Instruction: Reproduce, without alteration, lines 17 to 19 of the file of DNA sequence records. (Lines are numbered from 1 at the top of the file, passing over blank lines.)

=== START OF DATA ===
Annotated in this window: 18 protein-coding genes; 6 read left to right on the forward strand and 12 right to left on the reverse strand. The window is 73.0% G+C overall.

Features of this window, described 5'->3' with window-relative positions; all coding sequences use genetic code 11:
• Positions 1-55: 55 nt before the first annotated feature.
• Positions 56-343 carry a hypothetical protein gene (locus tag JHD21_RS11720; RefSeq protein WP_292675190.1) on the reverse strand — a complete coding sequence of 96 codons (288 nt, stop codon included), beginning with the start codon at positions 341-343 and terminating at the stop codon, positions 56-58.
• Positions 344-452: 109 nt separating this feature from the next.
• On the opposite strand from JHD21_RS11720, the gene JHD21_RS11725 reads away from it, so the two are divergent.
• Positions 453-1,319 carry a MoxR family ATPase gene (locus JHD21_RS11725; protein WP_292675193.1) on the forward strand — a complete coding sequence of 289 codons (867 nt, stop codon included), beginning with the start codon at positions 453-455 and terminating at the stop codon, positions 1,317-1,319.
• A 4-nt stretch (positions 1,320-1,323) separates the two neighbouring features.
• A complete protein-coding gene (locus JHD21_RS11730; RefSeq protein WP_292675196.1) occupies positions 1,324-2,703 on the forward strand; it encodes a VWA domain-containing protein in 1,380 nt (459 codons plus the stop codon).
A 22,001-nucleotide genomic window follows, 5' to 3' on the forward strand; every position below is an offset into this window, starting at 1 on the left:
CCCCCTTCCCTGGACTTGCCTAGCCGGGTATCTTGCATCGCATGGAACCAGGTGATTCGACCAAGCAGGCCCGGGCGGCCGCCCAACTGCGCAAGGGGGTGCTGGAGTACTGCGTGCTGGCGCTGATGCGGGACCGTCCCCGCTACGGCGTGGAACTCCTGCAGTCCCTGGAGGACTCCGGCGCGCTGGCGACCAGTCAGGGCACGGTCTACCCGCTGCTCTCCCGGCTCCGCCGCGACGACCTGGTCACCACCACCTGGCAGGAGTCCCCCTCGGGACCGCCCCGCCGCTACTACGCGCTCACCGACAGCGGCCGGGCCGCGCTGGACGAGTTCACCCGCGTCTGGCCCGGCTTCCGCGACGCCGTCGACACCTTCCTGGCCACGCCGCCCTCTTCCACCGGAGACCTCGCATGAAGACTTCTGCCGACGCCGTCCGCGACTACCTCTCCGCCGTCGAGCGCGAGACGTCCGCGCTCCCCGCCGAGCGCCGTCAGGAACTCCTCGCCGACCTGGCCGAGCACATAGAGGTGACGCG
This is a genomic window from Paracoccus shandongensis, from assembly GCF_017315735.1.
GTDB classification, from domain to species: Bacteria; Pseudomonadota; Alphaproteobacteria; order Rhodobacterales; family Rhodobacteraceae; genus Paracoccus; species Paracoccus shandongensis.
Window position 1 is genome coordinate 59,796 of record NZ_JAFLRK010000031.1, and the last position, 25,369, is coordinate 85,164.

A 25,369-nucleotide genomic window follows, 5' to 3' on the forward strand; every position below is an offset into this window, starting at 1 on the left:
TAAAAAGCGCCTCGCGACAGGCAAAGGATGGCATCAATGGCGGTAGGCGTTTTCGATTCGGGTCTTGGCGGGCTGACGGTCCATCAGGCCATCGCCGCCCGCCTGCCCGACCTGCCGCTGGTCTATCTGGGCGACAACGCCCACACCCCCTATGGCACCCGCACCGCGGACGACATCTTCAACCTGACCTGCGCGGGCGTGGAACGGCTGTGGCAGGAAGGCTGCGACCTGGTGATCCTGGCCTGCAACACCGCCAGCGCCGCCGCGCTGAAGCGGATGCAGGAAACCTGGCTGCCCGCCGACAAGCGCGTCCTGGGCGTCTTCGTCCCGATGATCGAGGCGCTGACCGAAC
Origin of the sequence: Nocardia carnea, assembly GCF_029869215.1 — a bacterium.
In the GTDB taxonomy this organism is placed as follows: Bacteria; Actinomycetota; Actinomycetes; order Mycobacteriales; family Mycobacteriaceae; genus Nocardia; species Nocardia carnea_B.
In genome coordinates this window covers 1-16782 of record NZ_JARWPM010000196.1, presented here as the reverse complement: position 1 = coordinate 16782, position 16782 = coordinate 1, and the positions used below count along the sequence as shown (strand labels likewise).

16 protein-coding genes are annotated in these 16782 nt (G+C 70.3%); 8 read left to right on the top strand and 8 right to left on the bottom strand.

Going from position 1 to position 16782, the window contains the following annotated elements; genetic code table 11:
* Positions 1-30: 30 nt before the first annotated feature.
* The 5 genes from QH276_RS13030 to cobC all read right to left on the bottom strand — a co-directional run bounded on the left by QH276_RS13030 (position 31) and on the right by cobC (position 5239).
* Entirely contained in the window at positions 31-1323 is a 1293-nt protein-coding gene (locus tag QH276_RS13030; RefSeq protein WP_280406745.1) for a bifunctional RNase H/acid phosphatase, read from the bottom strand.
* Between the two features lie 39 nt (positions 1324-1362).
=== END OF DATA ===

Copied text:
Origin of the sequence: Nocardia carnea, assembly GCF_029869215.1 — a bacterium.
In the GTDB taxonomy this organism is placed as follows: Bacteria; Actinomycetota; Actinomycetes; order Mycobacteriales; family Mycobacteriaceae; genus Nocardia; species Nocardia carnea_B.
In genome coordinates this window covers 1-16782 of record NZ_JARWPM010000196.1, presented here as the reverse complement: position 1 = coordinate 16782, position 16782 = coordinate 1, and the positions used below count along the sequence as shown (strand labels likewise).